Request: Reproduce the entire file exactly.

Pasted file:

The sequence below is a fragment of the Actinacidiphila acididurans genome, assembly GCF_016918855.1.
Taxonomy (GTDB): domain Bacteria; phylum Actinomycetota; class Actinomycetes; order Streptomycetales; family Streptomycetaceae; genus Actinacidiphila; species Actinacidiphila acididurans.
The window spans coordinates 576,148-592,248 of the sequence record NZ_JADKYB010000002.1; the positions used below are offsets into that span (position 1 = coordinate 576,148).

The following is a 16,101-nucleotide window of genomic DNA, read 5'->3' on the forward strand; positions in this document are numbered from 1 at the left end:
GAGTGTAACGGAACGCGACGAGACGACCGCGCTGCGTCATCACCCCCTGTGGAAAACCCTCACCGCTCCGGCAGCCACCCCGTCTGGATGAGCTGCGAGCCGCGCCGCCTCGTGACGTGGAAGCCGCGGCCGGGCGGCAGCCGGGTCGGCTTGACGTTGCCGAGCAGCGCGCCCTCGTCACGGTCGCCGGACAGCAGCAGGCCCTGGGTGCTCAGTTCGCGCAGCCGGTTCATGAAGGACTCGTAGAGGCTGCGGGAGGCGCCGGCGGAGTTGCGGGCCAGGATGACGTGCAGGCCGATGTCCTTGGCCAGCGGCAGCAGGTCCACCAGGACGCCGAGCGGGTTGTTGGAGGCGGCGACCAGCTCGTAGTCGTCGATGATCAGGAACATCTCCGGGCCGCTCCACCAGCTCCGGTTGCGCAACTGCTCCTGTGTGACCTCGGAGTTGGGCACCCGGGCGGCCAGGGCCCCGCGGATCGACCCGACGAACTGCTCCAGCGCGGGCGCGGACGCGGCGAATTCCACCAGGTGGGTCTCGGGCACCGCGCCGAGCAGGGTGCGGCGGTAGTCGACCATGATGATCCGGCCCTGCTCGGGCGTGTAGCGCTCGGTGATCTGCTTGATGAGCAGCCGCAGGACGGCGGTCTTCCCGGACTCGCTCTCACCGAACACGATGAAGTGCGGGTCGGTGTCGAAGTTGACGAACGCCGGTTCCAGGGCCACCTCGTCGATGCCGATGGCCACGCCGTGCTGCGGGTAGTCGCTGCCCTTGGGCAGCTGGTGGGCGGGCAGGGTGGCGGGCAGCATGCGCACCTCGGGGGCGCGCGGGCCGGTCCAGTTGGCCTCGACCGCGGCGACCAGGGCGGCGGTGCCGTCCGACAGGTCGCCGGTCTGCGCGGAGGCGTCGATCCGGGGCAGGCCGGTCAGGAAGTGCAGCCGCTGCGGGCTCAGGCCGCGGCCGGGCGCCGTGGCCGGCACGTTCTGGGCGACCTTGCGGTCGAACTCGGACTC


The sequence below is a fragment of the Actinacidiphila acididurans genome, assembly GCF_016918855.1.
Taxonomy (GTDB): domain Bacteria; phylum Actinomycetota; class Actinomycetes; order Streptomycetales; family Streptomycetaceae; genus Actinacidiphila; species Actinacidiphila acididurans.
The window spans coordinates 576,148-592,248 of the sequence record NZ_JADKYB010000002.1; the positions used below are offsets into that span (position 1 = coordinate 576,148).

The following is a 16,101-nucleotide window of genomic DNA, read 5'->3' on the forward strand; positions in this document are numbered from 1 at the left end:
GAGTGTAACGGAACGCGACGAGACGACCGCGCTGCGTCATCACCCCCTGTGGAAAACCCTCACCGCTCCGGCAGCCACCCCGTCTGGATGAGCTGCGAGCCGCGCCGCCTCGTGACGTGGAAGCCGCGGCCGGGCGGCAGCCGGGTCGGCTTGACGTTGCCGAGCAGCGCGCCCTCGTCACGGTCGCCGGACAGCAGCAGGCCCTGGGTGCTCAGTTCGCGCAGCCGGTTCATGAAGGACTCGTAGAGGCTGCGGGAGGCGCCGGCGGAGTTGCGGGCCAGGATGACGTGCAGGCCGATGTCCTTGGCCAGCGGCAGCAGGTCCACCAGGACGCCGAGCGGGTTGTTGGAGGCGGCGACCAGCTCGTAGTCGTCGATGATCAGGAACATCTCCGGGCCGCTCCACCAGCTCCGGTTGCGCAACTGCTCCTGTGTGACCTCGGAGTTGGGCACCCGGGCGGCCAGGGCCCCGCGGATCGACCCGACGAACTGCTCCAGCGCGGGCGCGGACGCGGCGAATTCCACCAGGTGGGTCTCGGGCACCGCGCCGAGCAGGGTGCGGCGGTAGTCGACCATGATGATCCGGCCCTGCTCGGGCGTGTAGCGCTCGGTGATCTGCTTGATGAGCAGCCGCAGGACGGCGGTCTTCCCGGACTCGCTCTCACCGAACACGATGAAGTGCGGGTCGGTGTCGAAGTTGACGAACGCCGGTTCCAGGGCCACCTCGTCGATGCCGATGGCCACGCCGTGCTGCGGGTAGTCGCTGCCCTTGGGCAGCTGGTGGGCGGGCAGGGTGGCGGGCAGCATGCGCACCTCGGGGGCGCGCGGGCCGGTCCAGTTGGCCTCGACCGCGGCGACCAGGGCGGCGGTGCCGTCCGACAGGTCGCCGGTCTGCGCGGAGGCGTCGATCCGGGGCAGGCCGGTCAGGAAGTGCAGCCGCTGCGGGCTCAGGCCGCGGCCGGGCGCCGTGGCCGGCACGTTCTGGGCGACCTTGCGGTCGAACTCGGACTC